HELLO from Isolation Bay, Indonesia; home for a while. It’s been over a month since we first dropped anchor in the bay; the longest we have stayed in any anchorage, ever. Florence, crew and our new community of stationary sailors are safe, well and grateful to be provided with a safe place to stay by the Regional Government. Limited fresh and dried provisions are delivered each week, weather permitting, by small boat from the nearest island town. Phone/internet is a 3-4 hour sail/motor away and our time in internet anchorage is limited as it’s near a town.
Back in Isolation Bay we are able to swim from the boat and exercise on the beach. Necessary rationing of the good (unhealthy) food stores is well underway. Our new machete is making light weight of the coconuts but our fishing still needs more practice/patience. The small island is shared with several other stranded sailors, hundreds of hermit crabs, 3 increasingly portly pigs, 2 cats, 1 delightful dog, a reducing number of chickens, a few pythons (responsible for the reduction in chickens) and 1 island caretaker (responsible for the reduction of pythons). Movement within Indonesia is currently restricted until at least the start of June but we hope to be able to stay here until international borders re-open, whenever that may be.
As I write this, we are not in Isolation Bay. There has been some bad weather recently so we have temporarily moved to a more protected anchorage. The downside is that we are not allowed ashore here and cannot swim due to the crocodiles. The upside is that if we hoist the phone to the top of the mast we can just about get enough signal to share this message.
The last couple of months have really made us focus on what we have to be grateful for. Having spent nearly a month being denied a safe harbour, being asked to stay put during this crisis feels more like a huge privilege, rather than a denial of our freedom. Without the further 5,000 miles we had planned to be sailing this year, we suddenly have a lot more time on our hands; a major currency. To take away some of the pain of not being underway, we have been using that time to do things that are difficult/not possible when we are constantly sailing from place to place. Things like regular exercise ashore, sleeping, sit down meals, walks and cuddles with the same island dog, getting to know the same unchanging neighbours, growing a (very) mini boat garden, catching up on video editing. The hammock and my (Amy’s) paints have even made an appearance for the first time in a long time. There is of course a long list of less enjoyable boat jobs to keep us out of trouble for many more weeks but we are grateful to have the time to tackle them and a safe place to stay.
Change and uncertainty are always hard and life in Isolation Bay is not always the easy paradise that the photos often portray, yet if sailing has taught us anything its that we can adapt, change our course and keep sailing with the Flo.
In a moment, we will lift the anchor and sail home; back to Isolation Bay and away from the internet for another few weeks. The wind has gone and the sunshine returned. It’s been lovely having contact with family, friends and the incredible online community who share in our adventures. Thank you for all your messages, comments and positivity. Despite the isolation, the community that surrounds us both back in Isolation Bay and spread all over the world, means we never feel that we are facing anything alone. See you again in a few weeks. Stay safe lovely people.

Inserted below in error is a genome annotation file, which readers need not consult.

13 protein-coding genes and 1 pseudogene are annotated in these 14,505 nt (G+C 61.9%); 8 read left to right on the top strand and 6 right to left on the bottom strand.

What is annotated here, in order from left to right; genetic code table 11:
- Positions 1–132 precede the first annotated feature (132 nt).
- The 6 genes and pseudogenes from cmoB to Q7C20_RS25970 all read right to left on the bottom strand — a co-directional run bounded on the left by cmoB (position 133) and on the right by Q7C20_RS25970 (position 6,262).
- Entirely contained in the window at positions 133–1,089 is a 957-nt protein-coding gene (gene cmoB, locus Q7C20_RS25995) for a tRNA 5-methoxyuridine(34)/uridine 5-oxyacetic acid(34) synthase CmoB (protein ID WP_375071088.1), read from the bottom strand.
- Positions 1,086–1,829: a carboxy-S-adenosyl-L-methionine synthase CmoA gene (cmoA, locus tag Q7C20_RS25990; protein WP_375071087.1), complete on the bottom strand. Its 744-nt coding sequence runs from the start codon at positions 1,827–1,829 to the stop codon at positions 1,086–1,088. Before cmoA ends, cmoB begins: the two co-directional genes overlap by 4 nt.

12 thoughts on “HELLO from Isolation Bay, Indonesia”
I like your optimism but not the croco and snakes 🙂 take care. Thanks for sharing.
Wonderful update….always looking on the bright side, which is so heartening.
Grateful for your message. You have learned so much. Stay well be safe. Go with your flo.
Hi Amy & Matt,
Thanks for the latest (very witty) update on your blog/email. It’s great fun to follow your adventures around the world, particularly at this difficult time for everybody. As I near retirement it’s great to follow the adventures of younger people that I used to enjoy myself.
All the best,
Hi Mark, Thanks for your kind words, You still can have this type of adventure, all of the other sailors here with us are retired ranging from mid 50’s to mid 70’s!
Great photos! Thanks for sharing!
All on all, looks like you have a very nice situation. I think it is great to have time to do artwork. Amy, you have real artistic skills and we so much enjoy seeing your creations. Becky didn’t really get to do that much until she retired. She has done some very nice paintings that accent our home.
Also, in addition to having a few neighbors ( I trust they don’t play loud music at unnatural hours ), you have a dog. Sounds pretty good.
You know, when your round the World adventure is over, this chapter will have been a real education. Sailing does seem to be the perfect metaphor for life, rich with experiences and challenges.
Al and Becky
Get Outlook for Android
LikeLiked by 1 person
Smiling on your resilience. Life is filled with obstacles if one is to reach the end fully versed. Thank you for the reflective update. I’m grateful when I can catch wind of your day, not that I’m not grateful to catch the wind of mine, but is always good chatter to hear of your adventure, your ability to adapt to the moment in such changing circumstances. Peace stay with you.
LikeLiked by 1 person
Keep on sailing my friends, look forward to seeing the Indian ocean trip
Thanks for sharing. Hope the best for everyone.
What a beautiful post … stay safe, keep well and enjoy!
That’s really nice post. I appreciate your skills. Thanks for sharing.